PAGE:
College outstanding senior overcomes challenges to get to graduation

Chelsea Reynolds is a star student. In spite of having to be on dialysis 13 hours each day because of complete kidney failure, she has continued to be involved in many volunteer and leadership activities while earning a 3.9 GPA.

CHHS Outstanding Senior

Chelsea Reynolds
Chelsea Reynolds, human development and family studies student, received the Outstanding Senior award at the College of Health and Human Sciences Awards Ceremony.

Reynolds, who is double majoring in human development and family studies and Spanish, was selected as the 2017 College of Health and Human Sciences Outstanding Senior award through a nomination process.

“Chelsea is a woman of courageous spirit, significant determination, unflagging motivation, and deep compassion for others,” said Lise Youngblade, head of the Department of Human Development and Family Studies. “She is one of the most inspirational students I have had the honor of knowing.”

As the CHHS Outstanding Senior, Reynolds will address the 2017 graduates at the College’s undergraduate commencement ceremony on Friday, May 12, at 7:30 p.m. in Moby Arena.

Reynolds is from Littleton, Colorado. When she was looking at schools, she knew she wanted to stay in Colorado for college and she loved the town of Fort Collins. “Once I visited, I knew that CSU was the perfect fit for me and I am still so happy with my decision,” said Reynolds.

Facing challenges

During Reynolds’ freshman year of college, she had some complications with the kidney transplant she had received in high school and was hospitalized nearly the entire winter break.

“They ended up having to remove the transplant and I had to begin doing dialysis treatments again. Although devastated and unsure how I would manage everything, I returned to school in the spring,” said Reynolds. “Being sick became my new normal, and this has continued to be a challenge throughout my college experience. I have been waiting for another kidney transplant for over three years and will continue to need dialysis treatments until I receive one.”

Reynolds’ treatments can be done at home in the evening, but take 13 hours to complete each day. “It will continue to be a part of my daily life,” she said. “However, I have not let this define me. I continually remind myself that I am so much more than my illness, and even though it does change my life, it does not have to ruin it, not even close.”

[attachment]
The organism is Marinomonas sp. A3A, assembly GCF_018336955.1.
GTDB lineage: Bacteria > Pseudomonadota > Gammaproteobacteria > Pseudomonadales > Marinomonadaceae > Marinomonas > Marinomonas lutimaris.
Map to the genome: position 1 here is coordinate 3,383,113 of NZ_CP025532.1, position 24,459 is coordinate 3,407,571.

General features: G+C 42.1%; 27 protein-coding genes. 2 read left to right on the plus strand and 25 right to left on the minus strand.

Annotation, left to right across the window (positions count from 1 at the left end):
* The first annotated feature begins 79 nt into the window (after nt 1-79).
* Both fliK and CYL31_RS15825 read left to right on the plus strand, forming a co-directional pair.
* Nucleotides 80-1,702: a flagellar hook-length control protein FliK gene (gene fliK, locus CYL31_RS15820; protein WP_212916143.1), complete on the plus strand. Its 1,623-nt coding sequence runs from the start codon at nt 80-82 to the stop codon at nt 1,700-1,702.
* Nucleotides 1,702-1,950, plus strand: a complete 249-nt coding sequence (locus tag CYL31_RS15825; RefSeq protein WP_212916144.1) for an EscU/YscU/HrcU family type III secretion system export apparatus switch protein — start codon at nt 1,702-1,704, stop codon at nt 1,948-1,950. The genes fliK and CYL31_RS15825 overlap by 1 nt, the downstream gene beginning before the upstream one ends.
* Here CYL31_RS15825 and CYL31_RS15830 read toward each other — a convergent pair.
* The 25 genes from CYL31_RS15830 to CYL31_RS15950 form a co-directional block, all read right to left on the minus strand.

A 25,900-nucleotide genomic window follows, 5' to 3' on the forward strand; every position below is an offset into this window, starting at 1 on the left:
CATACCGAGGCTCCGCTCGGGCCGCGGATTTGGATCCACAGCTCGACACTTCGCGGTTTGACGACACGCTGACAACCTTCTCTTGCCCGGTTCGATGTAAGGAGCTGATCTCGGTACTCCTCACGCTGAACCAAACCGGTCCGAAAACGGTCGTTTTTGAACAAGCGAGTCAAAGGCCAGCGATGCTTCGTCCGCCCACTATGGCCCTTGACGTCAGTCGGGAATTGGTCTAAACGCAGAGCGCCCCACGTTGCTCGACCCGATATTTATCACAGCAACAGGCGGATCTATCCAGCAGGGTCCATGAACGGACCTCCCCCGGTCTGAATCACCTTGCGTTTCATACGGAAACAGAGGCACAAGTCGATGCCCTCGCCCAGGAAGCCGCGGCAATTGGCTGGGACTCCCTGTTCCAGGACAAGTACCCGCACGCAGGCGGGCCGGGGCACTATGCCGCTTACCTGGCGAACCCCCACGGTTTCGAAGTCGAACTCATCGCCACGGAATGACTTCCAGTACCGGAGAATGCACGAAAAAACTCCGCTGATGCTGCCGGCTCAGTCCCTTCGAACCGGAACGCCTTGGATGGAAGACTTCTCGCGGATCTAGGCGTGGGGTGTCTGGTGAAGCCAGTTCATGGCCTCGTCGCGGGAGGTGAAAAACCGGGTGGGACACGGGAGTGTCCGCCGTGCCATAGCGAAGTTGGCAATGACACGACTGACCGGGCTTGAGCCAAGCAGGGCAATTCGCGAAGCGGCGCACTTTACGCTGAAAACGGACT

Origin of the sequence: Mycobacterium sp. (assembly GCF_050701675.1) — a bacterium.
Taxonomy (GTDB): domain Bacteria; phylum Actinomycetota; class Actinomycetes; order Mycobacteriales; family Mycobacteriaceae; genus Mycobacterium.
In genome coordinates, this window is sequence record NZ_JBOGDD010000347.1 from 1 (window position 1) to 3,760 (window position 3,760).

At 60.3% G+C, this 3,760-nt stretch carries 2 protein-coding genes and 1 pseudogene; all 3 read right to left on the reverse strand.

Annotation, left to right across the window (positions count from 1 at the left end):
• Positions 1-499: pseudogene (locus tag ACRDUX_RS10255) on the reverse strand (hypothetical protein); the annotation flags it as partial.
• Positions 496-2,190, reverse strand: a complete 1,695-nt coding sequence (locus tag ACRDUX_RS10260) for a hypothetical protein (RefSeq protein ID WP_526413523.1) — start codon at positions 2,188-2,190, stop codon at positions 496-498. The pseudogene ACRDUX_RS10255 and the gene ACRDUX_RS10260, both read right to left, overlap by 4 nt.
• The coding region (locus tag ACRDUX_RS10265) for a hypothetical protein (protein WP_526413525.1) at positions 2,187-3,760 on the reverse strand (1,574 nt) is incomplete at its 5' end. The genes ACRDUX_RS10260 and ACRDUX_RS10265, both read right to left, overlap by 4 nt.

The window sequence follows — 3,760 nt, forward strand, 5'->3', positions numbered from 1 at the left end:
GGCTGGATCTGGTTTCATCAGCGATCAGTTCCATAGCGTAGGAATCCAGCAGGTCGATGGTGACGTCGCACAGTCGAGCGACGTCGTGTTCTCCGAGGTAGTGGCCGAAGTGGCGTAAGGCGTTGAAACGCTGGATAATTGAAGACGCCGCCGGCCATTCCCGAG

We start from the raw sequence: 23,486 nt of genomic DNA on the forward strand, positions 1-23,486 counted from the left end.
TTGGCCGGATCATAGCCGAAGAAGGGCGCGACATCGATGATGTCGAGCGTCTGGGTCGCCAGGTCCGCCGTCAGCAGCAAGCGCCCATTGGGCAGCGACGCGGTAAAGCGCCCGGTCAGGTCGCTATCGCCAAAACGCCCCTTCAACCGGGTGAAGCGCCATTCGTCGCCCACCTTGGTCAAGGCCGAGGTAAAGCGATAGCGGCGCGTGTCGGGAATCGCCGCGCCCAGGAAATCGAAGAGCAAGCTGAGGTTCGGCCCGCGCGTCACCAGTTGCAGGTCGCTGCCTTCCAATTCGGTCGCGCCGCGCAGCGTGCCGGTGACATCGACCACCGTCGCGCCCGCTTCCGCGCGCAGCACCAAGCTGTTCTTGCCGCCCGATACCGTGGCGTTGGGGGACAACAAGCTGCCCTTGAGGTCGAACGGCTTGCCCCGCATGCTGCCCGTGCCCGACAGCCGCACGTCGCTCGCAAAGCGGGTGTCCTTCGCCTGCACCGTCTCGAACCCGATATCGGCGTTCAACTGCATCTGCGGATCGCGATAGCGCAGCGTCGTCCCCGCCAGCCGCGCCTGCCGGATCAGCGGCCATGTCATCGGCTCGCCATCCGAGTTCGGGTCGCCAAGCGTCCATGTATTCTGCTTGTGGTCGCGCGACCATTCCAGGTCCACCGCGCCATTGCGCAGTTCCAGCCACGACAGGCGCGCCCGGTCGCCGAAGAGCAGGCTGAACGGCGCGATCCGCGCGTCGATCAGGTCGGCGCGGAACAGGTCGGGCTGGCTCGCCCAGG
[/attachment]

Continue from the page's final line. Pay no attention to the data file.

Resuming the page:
Support from professors

Each semester, Reynolds has approached her professors individually about her circumstances and let them know how it could affect her schooling. She says they have always been nothing but understanding.

“I have been continually amazed and grateful for the support I have received from my professors at CSU,” said Reynolds. “If it were not for the faculty, I would never have been able to stay in school full-time and graduate on time with a double major. I will forever be grateful for their support and the opportunity to work with and learn from them. One of the greatest things they have done for me is to believe in me.”

Involvement at CSU

During her time at CSU, Reynolds has been involved with clubs for her majors including Spanish Club and the HDFS SOUL (Student Outreach and Undergraduate Leadership) club. Last summer, she also held a research assistant position at the Center for Family and Couple Therapy on campus. In addition, she has been very involved with the CSU club for students with chronic illness and served as its vice president last year.

Reynolds also got involved with Young Life College at CSU during her freshman year and continues to mentor high school students as a Young Life leader. In the community, she works as the volunteer coordinator and youth director for Finally Home in addition to being a group leader for Kids at Heart; both are non-profit organizations serving foster, kinship and adoptive families.

Reynolds plans to stay on as a Ram in the fall – she has been accepted into the Applied Developmental Science Ph.D. Program in the Department of Human Development and Family Studies.

The Department of Human Development and Family Studies is part of CSU’s College of Health and Human Sciences.

Commencement details

The Colorado State University College of Health and Human Sciences will confer undergraduate degrees at a commencement ceremony on Friday, May 12, at 7:30 p.m., in Moby Arena. To watch the webcast of the ceremony live, click here. Student and guest information is available online here. The webcast will also be archived and posted for viewing a few days after the ceremony. Visit the College’s FlickrFacebook, and Instagram pages for ceremony photos. Follow us and keep in touch!